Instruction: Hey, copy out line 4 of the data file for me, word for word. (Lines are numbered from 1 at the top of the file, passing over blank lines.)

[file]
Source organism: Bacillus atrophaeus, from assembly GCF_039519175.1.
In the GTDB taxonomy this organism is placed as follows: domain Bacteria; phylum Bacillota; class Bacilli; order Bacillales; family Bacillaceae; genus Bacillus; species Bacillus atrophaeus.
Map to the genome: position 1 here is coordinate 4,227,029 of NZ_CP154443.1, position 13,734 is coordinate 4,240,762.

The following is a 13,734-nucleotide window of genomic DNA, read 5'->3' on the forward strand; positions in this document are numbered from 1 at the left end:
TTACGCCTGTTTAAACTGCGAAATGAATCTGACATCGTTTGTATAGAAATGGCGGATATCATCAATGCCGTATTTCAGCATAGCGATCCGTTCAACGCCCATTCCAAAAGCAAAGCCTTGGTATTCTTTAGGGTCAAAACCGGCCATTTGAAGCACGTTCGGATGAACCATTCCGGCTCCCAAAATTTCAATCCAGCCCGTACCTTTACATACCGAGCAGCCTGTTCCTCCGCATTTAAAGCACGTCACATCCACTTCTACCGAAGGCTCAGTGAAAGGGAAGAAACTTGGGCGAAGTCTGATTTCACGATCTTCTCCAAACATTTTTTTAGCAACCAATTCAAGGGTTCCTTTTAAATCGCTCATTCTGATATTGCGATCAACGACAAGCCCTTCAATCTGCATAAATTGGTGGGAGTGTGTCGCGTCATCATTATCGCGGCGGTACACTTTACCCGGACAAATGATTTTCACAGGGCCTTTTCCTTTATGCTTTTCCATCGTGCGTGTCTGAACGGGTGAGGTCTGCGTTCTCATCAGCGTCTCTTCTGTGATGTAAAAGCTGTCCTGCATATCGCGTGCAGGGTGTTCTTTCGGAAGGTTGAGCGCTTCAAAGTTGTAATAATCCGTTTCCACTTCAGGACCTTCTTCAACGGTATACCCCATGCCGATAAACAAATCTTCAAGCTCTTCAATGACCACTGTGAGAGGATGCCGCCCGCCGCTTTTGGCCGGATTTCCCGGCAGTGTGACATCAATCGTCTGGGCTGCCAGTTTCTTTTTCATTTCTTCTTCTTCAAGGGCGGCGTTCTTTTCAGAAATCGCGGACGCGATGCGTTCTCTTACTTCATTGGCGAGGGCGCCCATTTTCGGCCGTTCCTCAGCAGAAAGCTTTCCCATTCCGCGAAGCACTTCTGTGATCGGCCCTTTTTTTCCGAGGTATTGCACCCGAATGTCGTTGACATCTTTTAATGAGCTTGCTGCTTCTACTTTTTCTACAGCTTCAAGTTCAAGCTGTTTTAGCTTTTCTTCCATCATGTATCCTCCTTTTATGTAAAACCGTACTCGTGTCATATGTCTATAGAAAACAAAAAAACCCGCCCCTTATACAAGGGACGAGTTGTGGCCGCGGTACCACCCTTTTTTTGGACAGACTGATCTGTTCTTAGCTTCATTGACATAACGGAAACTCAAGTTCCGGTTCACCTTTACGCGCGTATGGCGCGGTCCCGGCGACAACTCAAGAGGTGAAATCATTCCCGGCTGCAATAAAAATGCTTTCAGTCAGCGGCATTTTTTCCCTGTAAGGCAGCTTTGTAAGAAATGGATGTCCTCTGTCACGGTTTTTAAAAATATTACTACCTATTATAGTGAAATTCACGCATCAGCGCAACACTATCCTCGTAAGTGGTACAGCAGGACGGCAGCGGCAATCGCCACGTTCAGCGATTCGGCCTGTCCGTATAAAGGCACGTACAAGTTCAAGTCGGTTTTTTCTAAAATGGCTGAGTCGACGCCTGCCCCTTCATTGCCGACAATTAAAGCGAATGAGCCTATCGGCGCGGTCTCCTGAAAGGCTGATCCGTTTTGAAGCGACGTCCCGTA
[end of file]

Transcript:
The following is a 13,734-nucleotide window of genomic DNA, read 5'->3' on the forward strand; positions in this document are numbered from 1 at the left end: